“W” is for Women

Mar 2, 2015

Although women constitute a majority of South Carolina’s population, they have had to overcome many of the same barriers to equality as have women across the nation. By the 21st century many barriers were gone but women still lagged on many indicators, including education, employment, income, and health care. This may be attributed in part to the state’s conservative culture, in which change comes slowly and women have been seen first and foremost as wives and mothers. Nonwhite women have also had to overcome racial discrimination.

“S” is for Sheldon Church [Beaufort County]. Prince William’s Parish was established in 1745. In 1757 a sophisticated, temple-design brick church, was completed on land adjacent to Sheldon Plantation. Contemporaries considered it more beautiful than St. Philip’s and more elegant than St. Michael’s.  The building was burned during the American Revolution, but was rebuilt in 1826. However, it was burned during the Civil War and has never been rebuilt. Today, moss-draped live oak trees shade the quiet burial ground that surrounds the ruined Sheldon Church of Prince William’s Parish.

“S” is for Sheheen, Robert Joseph [b. 1943]. Lawyer. Legislator. Sheheen graduated from Duke and USC Law School. In 1976 he was elected to the South Carolina House of Representatives. As chair of the House Judiciary Committee he championed causes including freedom-of-information legislation, the strengthening of local government powers, and  the periodic review of state agency regulatory functions popularly known as “sunset laws.” He was elected Speaker in 1986.

“R” is for Rock Music. South Carolina has been the birthplace of numerous rock music pioneers and nationally and internationally known acts. In the 1920s, the Dixie Hummingbirds were among the African American gospel groups that influenced early rhythm and blues performers.

“P” is for Piracy

Feb 24, 2015

“P” is for Piracy. Piracy flourished along the Carolina coast during the first thirty years of settlement and later during the “Golden Age of Piracy” [1716-1720]. Like merchants in all colonies, Charleston’s traders were accustomed to dealing with smugglers and welcomed the cheap goods and hard money that pirates brought. Among the most notorious buccaneers operating off Charleston were Blackbeard, Stede Bonnet, and Anne Bonney. In 1718, Blackbeard and Bonnet blockaded the port, seized ships, and hostages--eventually ransoming them for valuable medicines.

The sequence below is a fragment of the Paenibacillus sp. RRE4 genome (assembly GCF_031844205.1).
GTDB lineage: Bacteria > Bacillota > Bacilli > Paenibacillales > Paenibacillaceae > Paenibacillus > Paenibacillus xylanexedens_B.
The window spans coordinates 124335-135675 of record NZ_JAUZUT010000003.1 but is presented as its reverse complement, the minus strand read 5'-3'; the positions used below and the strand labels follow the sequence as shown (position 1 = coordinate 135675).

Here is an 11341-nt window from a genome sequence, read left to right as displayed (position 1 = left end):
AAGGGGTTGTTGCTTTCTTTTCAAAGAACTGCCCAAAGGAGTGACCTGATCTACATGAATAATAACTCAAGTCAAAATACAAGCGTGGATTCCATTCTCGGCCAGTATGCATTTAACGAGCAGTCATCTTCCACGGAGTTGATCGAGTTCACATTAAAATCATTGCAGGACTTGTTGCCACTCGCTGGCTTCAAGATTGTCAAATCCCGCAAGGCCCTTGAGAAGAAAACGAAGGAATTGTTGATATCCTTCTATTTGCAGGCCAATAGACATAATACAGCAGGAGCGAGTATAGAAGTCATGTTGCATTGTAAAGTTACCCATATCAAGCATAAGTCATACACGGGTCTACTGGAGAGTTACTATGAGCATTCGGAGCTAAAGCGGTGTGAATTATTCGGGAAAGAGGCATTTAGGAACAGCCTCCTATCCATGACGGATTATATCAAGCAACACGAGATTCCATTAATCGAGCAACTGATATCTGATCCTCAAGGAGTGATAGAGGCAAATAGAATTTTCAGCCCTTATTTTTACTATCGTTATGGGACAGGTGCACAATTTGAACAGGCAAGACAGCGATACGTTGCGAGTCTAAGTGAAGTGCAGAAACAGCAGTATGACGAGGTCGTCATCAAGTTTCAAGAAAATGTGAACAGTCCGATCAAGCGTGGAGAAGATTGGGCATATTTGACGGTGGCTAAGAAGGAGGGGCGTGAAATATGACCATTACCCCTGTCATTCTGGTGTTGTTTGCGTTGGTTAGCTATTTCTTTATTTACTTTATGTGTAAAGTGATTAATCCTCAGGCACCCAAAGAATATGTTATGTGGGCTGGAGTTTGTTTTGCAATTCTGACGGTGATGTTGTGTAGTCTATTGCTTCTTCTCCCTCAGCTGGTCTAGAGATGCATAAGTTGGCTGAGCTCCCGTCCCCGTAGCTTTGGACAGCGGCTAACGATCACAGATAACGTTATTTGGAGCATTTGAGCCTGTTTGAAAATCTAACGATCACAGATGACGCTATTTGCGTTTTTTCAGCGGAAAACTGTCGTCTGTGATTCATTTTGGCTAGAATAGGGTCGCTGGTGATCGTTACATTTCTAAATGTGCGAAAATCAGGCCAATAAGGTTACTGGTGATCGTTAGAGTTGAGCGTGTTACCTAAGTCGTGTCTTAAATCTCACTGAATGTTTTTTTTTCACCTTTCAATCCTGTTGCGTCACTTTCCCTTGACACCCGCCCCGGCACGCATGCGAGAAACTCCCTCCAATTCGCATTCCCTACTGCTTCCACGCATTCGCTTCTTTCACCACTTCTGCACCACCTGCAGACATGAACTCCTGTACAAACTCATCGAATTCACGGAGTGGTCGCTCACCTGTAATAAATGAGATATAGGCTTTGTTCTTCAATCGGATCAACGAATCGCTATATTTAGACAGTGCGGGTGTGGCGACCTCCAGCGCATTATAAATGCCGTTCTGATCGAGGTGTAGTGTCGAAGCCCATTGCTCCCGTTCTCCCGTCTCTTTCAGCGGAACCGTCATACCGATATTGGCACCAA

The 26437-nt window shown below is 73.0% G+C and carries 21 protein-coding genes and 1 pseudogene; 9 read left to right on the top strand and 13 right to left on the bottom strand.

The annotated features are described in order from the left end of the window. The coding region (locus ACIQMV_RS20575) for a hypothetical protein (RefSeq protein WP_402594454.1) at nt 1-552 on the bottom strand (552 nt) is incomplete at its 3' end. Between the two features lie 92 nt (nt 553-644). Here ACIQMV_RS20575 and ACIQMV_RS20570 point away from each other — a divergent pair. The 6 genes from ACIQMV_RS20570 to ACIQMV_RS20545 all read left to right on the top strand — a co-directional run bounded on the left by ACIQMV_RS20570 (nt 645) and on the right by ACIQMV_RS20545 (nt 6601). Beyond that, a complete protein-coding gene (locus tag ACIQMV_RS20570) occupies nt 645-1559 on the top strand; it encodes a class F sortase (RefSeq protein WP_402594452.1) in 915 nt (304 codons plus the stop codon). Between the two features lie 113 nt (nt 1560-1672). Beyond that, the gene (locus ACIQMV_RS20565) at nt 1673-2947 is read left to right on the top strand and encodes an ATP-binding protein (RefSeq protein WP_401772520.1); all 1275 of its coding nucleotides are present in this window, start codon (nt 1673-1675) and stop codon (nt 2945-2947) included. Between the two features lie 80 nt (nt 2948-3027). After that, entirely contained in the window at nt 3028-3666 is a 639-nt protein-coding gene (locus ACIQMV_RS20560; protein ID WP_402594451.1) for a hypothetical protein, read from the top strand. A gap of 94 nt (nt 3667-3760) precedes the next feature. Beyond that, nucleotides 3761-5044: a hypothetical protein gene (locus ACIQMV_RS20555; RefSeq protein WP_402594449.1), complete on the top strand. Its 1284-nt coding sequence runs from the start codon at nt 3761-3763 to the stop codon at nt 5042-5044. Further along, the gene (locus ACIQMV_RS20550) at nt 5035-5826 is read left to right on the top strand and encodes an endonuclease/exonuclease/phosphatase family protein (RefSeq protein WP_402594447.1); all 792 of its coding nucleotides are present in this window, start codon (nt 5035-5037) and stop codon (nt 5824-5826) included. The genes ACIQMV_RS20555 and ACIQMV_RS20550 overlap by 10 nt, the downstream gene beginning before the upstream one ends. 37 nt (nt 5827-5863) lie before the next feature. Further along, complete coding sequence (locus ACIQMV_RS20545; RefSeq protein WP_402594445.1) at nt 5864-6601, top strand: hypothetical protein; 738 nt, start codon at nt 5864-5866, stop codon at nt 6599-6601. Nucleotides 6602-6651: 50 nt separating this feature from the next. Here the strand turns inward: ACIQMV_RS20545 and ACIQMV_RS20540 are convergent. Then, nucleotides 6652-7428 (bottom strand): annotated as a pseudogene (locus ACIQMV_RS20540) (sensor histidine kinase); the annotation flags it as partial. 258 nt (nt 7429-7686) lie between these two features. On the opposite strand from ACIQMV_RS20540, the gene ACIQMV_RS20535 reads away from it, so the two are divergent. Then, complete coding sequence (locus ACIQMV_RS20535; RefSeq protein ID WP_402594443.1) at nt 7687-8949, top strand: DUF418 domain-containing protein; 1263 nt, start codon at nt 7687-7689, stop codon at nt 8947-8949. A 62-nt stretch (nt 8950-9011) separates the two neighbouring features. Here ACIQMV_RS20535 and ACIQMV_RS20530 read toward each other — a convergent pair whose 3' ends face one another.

“M” is for Mepkin Abbey [Berkeley County]. Located on the Cooper River, Mepkin Abbey has a diverse history. In the 18th century, the property served as the seven-thousand acre rice plantation and family home of Henry Laurens. In 1936, publisher Henry Luce purchased the property. Luce and his wife Claire Booth hired architect Edward Durell Stone to construct several modernist brick structures. They also hired landscape architect Loutrel Briggs to create a formal camellia and azalea garden overlooking the river. In 1949, in keeping with Mrs.

“G” is for Grave-site decoration. West Africans transported to South Carolina as slaves had their own belief system regarding death, burial, and the power of the living and the dead. Shiny or reflective materials like mirrors, silver painted objects and tin foil may have represented the desire to steer the spirit on a smooth passage over a body of water. Medicine bottles, dishes, and eating utensils—sometimes turned upside down and broken to possibly free the spirit and break the chain of death. Kerosene lanterns and lamps were sometimes placed to light the way of the spirit back home.

“F” is for Furchgott, Robert Francis [1916-2009]. Pharmacologist. Nobel Prize Laureate. When he was a young boy growing up in Orangeburg, Furchgott’s first interest was natural history. After graduating from the University of North Carolina, he obtained a PhD in biochemistry from Northwestern University. He served on the medical faculties of Cornell, Washington University in St. Louis, State University of New York in Brooklyn, Miami University, and the Medical University of South Carolina.

“E” is for Evans, Josiah James [1786-1858]. Jurist. U.S. Senator. In 1812 Evans was elected to the South Carolina House of Representatives from Marlboro District and in 1816 was elected solicitor for the Northern Circuit. From 1829 1852, the legislature regularly elected him to serve as judge on several state courts. While a judge he authored Road Law, a digest of South Carolina law. However, his legal reputation rests with his being lead counsel in successfully defending the estate of Mason Lee against challenges by Lee’s relatives.

“D” is for Drayton Hall [Charleston County]. Established in 1738, Drayton Hall is a historic plantation located between the Ashley River and Ashley River road—about nine miles from Charleston. At the time of its construction, its two-story brick main house with raised basement reflected current English Georgian architecture and was inspired by the designs of Italian renaissance architect Andrea Palladio. John Drayton founded Drayton Hall and it remained in possession of the Drayton family for seven generations.

“C” is for Charleston Library Society. The Charleston Library Society is the third-oldest institutional library in the United States. Established as a private, subscription library in 1748, it received a charter of incorporation in 1755. By 1778, the society’s book and periodical book collection numbered five thousand volumes. Society members promoted the idea of a colonial college and started a natural science collection that evolved into the Charleston Museum. The Charleston fire of 1778 destroyed all but a handful of the library’s books.